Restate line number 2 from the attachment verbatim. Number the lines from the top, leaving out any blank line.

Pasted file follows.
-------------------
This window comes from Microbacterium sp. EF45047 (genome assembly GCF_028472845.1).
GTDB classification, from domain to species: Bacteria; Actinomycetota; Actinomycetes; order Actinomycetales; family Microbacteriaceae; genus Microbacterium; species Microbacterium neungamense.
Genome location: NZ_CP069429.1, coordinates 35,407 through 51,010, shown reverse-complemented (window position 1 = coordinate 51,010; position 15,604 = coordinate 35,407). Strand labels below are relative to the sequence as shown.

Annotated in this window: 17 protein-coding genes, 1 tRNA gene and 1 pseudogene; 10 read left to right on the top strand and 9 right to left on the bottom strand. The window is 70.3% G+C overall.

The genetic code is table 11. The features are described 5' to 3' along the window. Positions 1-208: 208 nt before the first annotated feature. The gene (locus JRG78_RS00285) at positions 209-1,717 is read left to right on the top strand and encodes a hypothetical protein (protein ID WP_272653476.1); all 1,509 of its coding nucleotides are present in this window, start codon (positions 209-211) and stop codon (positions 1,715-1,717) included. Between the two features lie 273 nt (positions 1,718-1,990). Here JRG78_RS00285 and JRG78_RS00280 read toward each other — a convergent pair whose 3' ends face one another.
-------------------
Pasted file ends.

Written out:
GTDB classification, from domain to species: Bacteria; Actinomycetota; Actinomycetes; order Actinomycetales; family Microbacteriaceae; genus Microbacterium; species Microbacterium neungamense.